Celebrating A Tribe Called Quest's 'Midnight Marauders'

Cover detail for Undercover Presents' 'A Tribute to A Tribe Called Quest's Midnight Marauders.' (R.Black )

Somewhere along the way, A Tribe Called Quest became the patron saints of '90s hip-hop—a decade during which hundreds of rappers pushed boundaries, developed new sounds and honed the art form. Since Tribe first broke up in 1999, there's been a documentary, dozens of magazine profiles, a new album, multiple reunion tours, late-night TV performances and T-shirts in stores like Urban Outfitters.

This ubiquity is a little concerning—and I say that as someone who loves A Tribe Called Quest. I think about how Johnny Cash came to represent classic country, or Ray Charles classic soul, or Bob Marley reggae, and I think about the way icons can become dangerously adjacent to caricature. I think about the overlooked artists in this process, and how the notion of "greatness" spreads in our culture unquestioned: best-ever lists get essentially copy-and-pasted, playlists fall back on the same hits and exaltation begets more exaltation.

Luckily, both a recent book and an upcoming tribute show for A Tribe Called Quest reclaim the group from canonization, instead highlighting what made their work so deeply personal for generations of listeners.

Hanif Abdurraqib and his latest book, 'Go Ahead in the Rain: Notes to A Tribe Called Quest.'
Hanif Abdurraqib and his latest book, 'Go Ahead in the Rain: Notes to A Tribe Called Quest.' (University of Texas Press)

The book is Go Ahead in the Rain: Notes to a Tribe Called Quest by Hanif Abdurraqib. Reading it is like listening to The Low End Theory with a good friend, and confiding in each other all the feelings and thoughts the music brings up. In a series of chapters moving chronologically through the group's history, Abdurraqib doesn't try to be all-encompassing or scholarly; with a love as personal as his, he writes from the heart, exemplified by open letters to each member of the group.

Abdurraqib's passion for Tribe comes from a particular time and place, when fans obsessively studied liner notes and interviews. He takes the reader through a deep knowledge of other artists from the era, of specific samples, of exact turning points in the group's career. He understands that Tribe was great, but so was Mobb Deep. For anyone who's listened to Tribe so many times that their music feels commonplace, part of the air, invisible, Abdurraqib brings it back to vivid presence through context and beautiful, poetic description.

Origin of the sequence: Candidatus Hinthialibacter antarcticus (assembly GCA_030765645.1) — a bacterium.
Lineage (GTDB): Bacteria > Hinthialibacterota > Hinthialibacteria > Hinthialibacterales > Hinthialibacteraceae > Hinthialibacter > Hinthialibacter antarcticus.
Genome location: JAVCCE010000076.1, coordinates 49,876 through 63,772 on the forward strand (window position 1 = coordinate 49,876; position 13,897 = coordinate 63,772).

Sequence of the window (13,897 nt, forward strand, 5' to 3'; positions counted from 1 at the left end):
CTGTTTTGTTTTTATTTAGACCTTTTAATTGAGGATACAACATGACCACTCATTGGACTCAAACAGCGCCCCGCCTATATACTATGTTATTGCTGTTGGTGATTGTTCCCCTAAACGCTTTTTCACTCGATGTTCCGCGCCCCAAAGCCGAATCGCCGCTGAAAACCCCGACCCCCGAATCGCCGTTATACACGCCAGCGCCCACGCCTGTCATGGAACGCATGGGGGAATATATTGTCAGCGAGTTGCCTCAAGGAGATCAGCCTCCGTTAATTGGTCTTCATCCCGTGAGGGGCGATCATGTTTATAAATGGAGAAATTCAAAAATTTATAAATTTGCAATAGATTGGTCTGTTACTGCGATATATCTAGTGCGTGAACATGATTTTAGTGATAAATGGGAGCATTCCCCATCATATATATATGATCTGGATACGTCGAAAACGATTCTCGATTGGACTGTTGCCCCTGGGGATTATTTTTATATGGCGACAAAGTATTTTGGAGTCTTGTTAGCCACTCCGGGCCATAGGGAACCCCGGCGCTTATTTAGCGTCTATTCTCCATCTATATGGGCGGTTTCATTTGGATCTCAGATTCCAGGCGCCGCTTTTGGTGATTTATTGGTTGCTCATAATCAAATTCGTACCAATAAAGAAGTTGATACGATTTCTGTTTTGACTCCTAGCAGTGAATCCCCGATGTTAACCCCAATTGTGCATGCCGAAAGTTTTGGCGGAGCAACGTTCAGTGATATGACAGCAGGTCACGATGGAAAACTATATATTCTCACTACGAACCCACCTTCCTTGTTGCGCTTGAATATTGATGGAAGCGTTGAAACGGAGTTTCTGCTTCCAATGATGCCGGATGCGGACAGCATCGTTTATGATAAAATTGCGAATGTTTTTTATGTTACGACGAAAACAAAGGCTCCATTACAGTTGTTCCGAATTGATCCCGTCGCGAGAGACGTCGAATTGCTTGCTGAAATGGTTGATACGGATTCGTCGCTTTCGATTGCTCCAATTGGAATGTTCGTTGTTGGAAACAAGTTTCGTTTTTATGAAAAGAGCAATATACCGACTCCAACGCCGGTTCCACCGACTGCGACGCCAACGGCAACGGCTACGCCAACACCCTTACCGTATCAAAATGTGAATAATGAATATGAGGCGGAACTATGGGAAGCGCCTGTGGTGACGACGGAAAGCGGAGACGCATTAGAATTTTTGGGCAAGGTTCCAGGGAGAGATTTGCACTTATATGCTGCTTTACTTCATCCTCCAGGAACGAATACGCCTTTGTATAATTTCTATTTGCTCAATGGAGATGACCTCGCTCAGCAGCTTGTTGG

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Another way to bring a group's music back to life is to simply play it. This weekend, May 16–18, A Tribe Called Quest's 1993 album Midnight Marauders gets a lively reworking in an Undercover Presents concert. If you haven't been to an Undercover show before, don't expect note-for-note covers. A diverse lineup of musicians will reinterpret the album's 14 songs in wildly different styles: "Award Tour" with horns and a cumbia beat, "Oh My God" as a fuzzed-out guitar jam, "We Can Get Down" as a piano ballad and more.

Starita, guest producer for Undercover Presents' 'A Tribute to A tribe Called Quest's Midnight Marauders.'
Starita, guest producer for Undercover Presents' 'A Tribute to A tribe Called Quest's Midnight Marauders.' (Undercover Presents)

The lineup at YBCA includes a who's-who of Bay Area live music: the Awesöme Orchestra, MJ's Brass Boppers, Gift of Gab, La Gente, Royal Jelly Jive, Lagos Roots and many others who are headliners in their own right. They're brought together by producer Starita, who served as engineer on Tribe's final album, We Got It From Here... Thank You 4 Your Service, before Phife Dawg's death at age 45. (The city of Oakland is declaring May 17 "Phife Dawg Day" as a nod to his final years living in the Bay Area.) And DJ Platurn, who's made a series of Tribe mixtapes that turn songs you've heard 100 times into new diamonds, will hold it down on the turntables.

If you can't make any the shows, there's a record of the songs being pressed through Second Line Vinyl, a new vinyl pressing company in Oakland started by Undercover's tireless founder and ringleader, Lyz Luke. But if the past is any indication with Undercover tributes, or with YBCA's hip-hop celebrations, I'd shoot for being in the building.

'A Tribute to A Tribe Called Quest's Midnight Marauders' runs three nights, May 16–18, at YBCA in San Francisco. Details here.

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